For more than four decades many of the technologies developed at ORNL have been transformed into practical goods and services that serve as the basis for the creation of new companies. Now institutionalized as a part of the Laboratory, ORNL's technology transfer program and the economic growth it generates are "downstream" by-products of basic scientific research. Indeed, since April 2000 30 new companies, including many in the Oak Ridge region, have been created with technologies licensed at ORNL.
A representative example of ORNL's technology transfer is found in the area of detectors, sensors, and scanners. In 1960 ORNL's John Neiler, Jack Gibbons, Hal Schmitt, and Phil Miller founded ORTEC. This spin-off firm built and sold detectors of charged particles (alpha particles, fission fragments) based on silicon surface barrier detection technology developed at the Laboratory. ORTEC, now part of AMETEK, has been a world leader in commercial radiation detection instrumentation. The creation of ORTEC and Tennelec—an Oak Ridge company founded in 1960 by Edward Fairstein to make signal amplifiers for ORTEC detectors and now owned by Canberra—marked the first significant examples of technology transfer from ORNL.
In the mid-1970s ORNL researchers developed a technique to analyze noise in reactors. General Electric marketed the technique, which could measure stability in boiling-water reactors.
Position-sensitive detectors that measure the angle and energy at which particles bounce off a target were devised for physics and neutron-scattering experiments. Such detectors, invented by Cas Borkowski and Manfred Kopp, were commercialized.
ORNL physicists and electronics experts have played a major role in developing detectors and electronic components to search for evidence that the beginning of the universe (quark-gluon plasma) has been mimicked at the Department of Energy's Brookhaven National Laboratory. The PHENIX detector development work provided the springboard for ORNL to develop a significant capability in creating low-power, mixed-signal integrated circuits. Several small start-up companies in detection and measurement markets have taken advantage of this capability through licensing agreements and collaborations.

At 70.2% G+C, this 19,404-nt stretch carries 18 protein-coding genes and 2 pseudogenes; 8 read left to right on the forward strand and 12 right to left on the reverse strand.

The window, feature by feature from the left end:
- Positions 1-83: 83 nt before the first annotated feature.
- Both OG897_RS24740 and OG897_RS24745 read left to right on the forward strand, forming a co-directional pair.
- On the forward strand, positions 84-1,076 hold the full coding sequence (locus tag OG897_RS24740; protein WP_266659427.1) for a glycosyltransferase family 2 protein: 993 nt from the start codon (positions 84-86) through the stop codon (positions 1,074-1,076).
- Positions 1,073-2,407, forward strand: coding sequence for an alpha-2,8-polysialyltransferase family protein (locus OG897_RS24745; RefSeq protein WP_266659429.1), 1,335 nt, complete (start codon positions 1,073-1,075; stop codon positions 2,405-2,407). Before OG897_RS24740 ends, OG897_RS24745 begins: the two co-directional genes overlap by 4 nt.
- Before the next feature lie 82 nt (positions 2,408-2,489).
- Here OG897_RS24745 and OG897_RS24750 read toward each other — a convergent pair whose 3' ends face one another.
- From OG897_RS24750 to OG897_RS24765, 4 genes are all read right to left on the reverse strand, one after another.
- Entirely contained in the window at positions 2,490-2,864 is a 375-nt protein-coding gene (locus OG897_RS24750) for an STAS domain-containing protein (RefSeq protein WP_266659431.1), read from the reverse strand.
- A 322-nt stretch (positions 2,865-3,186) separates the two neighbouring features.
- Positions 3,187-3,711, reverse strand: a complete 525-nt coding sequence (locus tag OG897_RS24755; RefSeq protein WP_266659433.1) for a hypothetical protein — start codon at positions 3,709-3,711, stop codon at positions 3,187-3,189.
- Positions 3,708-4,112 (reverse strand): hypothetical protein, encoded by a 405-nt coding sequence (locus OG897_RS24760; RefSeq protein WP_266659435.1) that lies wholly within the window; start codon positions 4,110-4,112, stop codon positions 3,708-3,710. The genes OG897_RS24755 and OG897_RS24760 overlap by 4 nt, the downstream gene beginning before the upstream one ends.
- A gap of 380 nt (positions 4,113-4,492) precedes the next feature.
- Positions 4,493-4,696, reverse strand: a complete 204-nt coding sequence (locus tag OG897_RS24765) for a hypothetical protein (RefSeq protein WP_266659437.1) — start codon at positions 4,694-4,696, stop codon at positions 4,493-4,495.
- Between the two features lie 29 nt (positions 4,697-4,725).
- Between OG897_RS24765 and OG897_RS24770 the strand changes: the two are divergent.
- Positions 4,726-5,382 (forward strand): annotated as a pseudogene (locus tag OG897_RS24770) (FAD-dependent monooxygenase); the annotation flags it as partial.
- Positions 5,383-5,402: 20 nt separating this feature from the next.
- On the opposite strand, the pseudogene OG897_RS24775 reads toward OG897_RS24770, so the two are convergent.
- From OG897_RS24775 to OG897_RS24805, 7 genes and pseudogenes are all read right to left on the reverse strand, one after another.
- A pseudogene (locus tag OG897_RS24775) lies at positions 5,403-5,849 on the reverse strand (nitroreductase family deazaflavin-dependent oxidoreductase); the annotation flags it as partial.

Like bicycle tires, nuclear power plants have check valves, devices that allow gas or liquid to flow in only one direction. In the 1980s Howard Haynes, Don Casada, and Dave Eissenberg devised magnetic technologies that nonintrusively monitor the motion of check-valve internal parts, permitting identification of valves that are degraded or operating in an abnormal way that could lead to premature failure. Framatome ANP licensed the ORNL technology, which is the basis of a system sold to diagnose problems in power plant check valves.
Framatome ANP also licensed Haynes and Eissenberg's innovation for breaking down electrical signals from motors and generators into such fine detail that even small changes in the condition of a machine can be detected. Framatome ANP has sold more than 50 signal analysis systems for improving equipment safety and reliability and predicting equipment lifetime to customers including Boeing, Eli Lilly, General Motors, NASA, and electric utilities.
In the 1990s ORNL engineers led by Randall Wetherington developed the world's most advanced underwater acoustic measurement system. The U.S. Navy is using this technology to determine whether its next-generation submarines will operate at a level of quietness required to escape detection by enemy subs.
Michael Paulus and Shaun Gleason developed the MicroCAT scanner, an X-ray computed tomography system for mapping internal defects and organ changes in experimental mice. Their company, ImTek, has sold 17 scanners to universities and private firms for cancer, genetics, and drug discovery research.
Thomas Thundat showed that micro-cantilevers—miniature diving boards similar to probes in atomic force microscopes—could be used to detect environmental pollutants, explosives, and chemical signals for disease. This ORNL technology has been licensed to Graviton, for chemical and biochemical sensors soon to be marketed; Sense Technologies, for detecting unexploded ordnance at airports; and Sarcon, for infrared imaging.
The commercial success of these and dozens of other ORNL technologies underscore the belief that scientific discovery can bring a variety of benefits to the public we serve.
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